It’s Almost Time To Leave

I’m not gonna lie, the weeks right before I left for Ireland are somewhat hazy. I was a camp counselor for eight weeks during the summer, and two weeks before I left, I posted an Instagram photo from camp. That seems like it was so long ago now. Before leaving, I honestly wasn’t worried about it. I had become friends with a student from the University of Limerick when he studied abroad at New Paltz, and the idea that I would know someone when I got there was definitely a relief. I didn’t start packing until the night before I left, and I don’t think it truly felt real until then. Everybody kept telling me how awesome it was and what a cool experience it would be. When you tell people you’re gonna be studying abroad, people get really excited and it seems like it’s universally regarded as being this totally awesome thing. I talked about it a lot before I went, both to my friend from Ireland and my suite mate who had studied abroad there the semester before. It also always seemed to come up in conversation during the summer, with people from camp, with friends and with family. I was looking forward to it, but it also seemed like a far away event, basically until the night before leaving. There were some minor periods where the fact that I was leaving for four months would sink in, but it took a while for that to happen. It didn’t really sink in until a few days before.

Reflecting

It’s been about two months now since I’ve come home, I just turned twenty three days ago. I’m feeling very different. Coming home was hard, I didn’t readjust well to being treated like a kid again. In Prague I was independent and here it seems I can’t be even if I tried. As soon as I entered the country I felt this huge burden of the stupidity of our country. Something as simple as having to pay to get a cart for your luggage, that was free in every other country I went to and now I have to watch some old lady struggle with her luggage, sorry for ranting it’s just incredible how I also had better health care abroad than I do here. I’ve had the chance to taste a better way of living, there isn’t a day that goes by that I don’t think about my trip to Paris and the bread/cheese I got to get from the markets. I think about my students and sometimes I get to talk to some friends that I made in Prague. If I had the choice to move there now, I would.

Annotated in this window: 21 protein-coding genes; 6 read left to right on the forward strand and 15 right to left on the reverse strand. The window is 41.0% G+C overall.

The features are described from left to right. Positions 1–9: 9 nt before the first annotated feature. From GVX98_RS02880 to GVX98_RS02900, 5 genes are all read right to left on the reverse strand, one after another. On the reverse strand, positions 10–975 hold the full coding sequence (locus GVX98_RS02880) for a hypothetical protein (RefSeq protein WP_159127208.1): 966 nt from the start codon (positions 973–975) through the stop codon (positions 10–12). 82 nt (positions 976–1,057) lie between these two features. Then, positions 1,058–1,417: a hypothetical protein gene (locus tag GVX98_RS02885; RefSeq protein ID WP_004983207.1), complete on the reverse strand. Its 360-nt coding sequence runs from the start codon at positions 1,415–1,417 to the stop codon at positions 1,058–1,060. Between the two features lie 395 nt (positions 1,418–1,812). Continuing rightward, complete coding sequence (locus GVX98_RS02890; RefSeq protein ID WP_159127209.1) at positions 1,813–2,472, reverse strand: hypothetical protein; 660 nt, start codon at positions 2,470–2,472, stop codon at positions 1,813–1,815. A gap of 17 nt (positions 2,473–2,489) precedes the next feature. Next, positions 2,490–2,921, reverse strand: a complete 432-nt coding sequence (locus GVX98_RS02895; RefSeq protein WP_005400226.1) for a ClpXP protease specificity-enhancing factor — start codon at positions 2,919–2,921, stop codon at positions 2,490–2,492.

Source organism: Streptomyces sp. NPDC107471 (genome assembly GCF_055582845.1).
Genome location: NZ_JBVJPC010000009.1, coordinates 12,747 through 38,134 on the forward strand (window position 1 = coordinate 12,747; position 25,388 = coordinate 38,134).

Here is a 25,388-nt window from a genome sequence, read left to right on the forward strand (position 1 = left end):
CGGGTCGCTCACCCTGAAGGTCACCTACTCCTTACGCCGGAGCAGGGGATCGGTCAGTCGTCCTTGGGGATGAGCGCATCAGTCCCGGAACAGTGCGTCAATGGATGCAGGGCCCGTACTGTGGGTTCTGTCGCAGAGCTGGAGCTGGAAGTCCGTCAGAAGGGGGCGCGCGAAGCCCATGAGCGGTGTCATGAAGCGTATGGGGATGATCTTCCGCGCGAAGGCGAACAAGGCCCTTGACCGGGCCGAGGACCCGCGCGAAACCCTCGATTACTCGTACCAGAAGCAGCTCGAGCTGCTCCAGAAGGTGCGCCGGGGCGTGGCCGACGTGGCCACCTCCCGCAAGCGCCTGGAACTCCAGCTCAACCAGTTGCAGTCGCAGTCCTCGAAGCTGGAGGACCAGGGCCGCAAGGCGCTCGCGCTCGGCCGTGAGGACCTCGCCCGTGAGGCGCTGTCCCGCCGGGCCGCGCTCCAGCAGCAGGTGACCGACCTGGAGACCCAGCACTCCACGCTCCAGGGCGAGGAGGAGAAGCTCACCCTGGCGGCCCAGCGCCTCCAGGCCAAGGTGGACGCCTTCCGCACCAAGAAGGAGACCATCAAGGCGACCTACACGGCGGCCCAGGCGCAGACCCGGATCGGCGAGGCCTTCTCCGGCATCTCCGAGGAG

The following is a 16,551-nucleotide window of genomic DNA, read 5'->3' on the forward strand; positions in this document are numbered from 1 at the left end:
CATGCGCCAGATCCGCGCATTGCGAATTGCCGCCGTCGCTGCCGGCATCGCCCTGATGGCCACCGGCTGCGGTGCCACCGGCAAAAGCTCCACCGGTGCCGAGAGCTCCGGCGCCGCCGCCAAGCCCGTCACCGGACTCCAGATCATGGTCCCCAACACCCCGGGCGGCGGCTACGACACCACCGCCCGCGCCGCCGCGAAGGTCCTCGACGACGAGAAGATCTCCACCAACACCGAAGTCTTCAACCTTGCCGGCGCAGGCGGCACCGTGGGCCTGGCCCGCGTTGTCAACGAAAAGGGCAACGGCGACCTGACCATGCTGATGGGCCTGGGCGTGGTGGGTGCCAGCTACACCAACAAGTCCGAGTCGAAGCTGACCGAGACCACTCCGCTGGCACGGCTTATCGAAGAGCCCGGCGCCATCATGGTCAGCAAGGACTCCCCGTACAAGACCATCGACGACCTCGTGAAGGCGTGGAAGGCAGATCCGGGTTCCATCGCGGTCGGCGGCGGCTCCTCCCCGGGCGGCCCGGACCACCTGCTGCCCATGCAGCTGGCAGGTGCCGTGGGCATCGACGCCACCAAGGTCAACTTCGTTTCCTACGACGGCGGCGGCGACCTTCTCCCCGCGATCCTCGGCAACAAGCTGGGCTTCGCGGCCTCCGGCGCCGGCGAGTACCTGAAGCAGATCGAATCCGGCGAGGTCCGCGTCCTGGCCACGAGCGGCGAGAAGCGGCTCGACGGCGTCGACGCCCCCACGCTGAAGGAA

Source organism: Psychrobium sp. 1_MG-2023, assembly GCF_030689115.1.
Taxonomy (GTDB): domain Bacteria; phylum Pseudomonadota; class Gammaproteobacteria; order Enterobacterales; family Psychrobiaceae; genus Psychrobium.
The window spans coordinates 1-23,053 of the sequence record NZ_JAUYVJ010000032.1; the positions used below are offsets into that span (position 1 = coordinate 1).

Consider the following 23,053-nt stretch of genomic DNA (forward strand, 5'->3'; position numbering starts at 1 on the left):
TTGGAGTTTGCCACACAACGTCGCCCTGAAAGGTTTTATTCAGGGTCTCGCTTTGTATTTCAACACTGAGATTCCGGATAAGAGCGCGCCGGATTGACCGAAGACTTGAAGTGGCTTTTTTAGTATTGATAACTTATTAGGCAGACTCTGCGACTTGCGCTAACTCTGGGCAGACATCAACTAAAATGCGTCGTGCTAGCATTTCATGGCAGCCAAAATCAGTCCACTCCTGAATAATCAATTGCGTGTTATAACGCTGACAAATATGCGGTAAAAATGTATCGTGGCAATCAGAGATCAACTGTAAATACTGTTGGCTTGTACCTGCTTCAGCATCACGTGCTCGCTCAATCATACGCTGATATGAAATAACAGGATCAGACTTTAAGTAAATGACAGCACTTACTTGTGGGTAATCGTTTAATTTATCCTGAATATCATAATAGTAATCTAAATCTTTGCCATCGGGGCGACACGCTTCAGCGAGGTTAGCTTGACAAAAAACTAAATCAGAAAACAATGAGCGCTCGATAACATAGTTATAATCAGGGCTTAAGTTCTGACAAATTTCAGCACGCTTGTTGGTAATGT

Watching the world from inside America again, I notice all the lies we’re fed, how terrible it really is to live inside this country right now. It’s idiotic. I’m not sure how I feel about staying after graduation, I honestly want to go back and take the job at the school that I was offered. Maybe I’ll study at Charles University once again.

Coming home

After the semester ended at Charles University, I stayed an extra three weeks to keep volunteering at the local high school. In those three weeks I felt I had built a life I would have been very happy carrying out and returning home to go to school to want to do what I was already doing at the high school seemed tedious. I knew I obviously had to come back home, but I would miss the students and the teachers I had gotten close to. Not to mention living in Prague was my actual dream come true. Traveling around Europe and seeing all these things I only dreamt of seeing made me feel so good inside despite how alone I was. Coming home gave me the worst anxiety actually; I didn’t feel like I had anything but my family to come home to (granted they’re great). I also don’t look forward to living in a country that is now ran by a dictator who is an obvious racist. I had lost an extreme amount of friends and support in general when I left to Prague. However, now I know I can leave again and that option is possible. I’m a better person in Prague, maybe that doesn’t exist and you are equally as good everywhere but I was happier there. At the end of my stay, I developed all my film and it was so nice to see my time through photos. Some moved me which sounds pretentious, but oh well. I went through so many stages while living abroad, I lived many different lives in that time. I grew up which is why I wanted to study abroad in the first place, I didn’t do it the way I wanted or planned, but I definitely changed.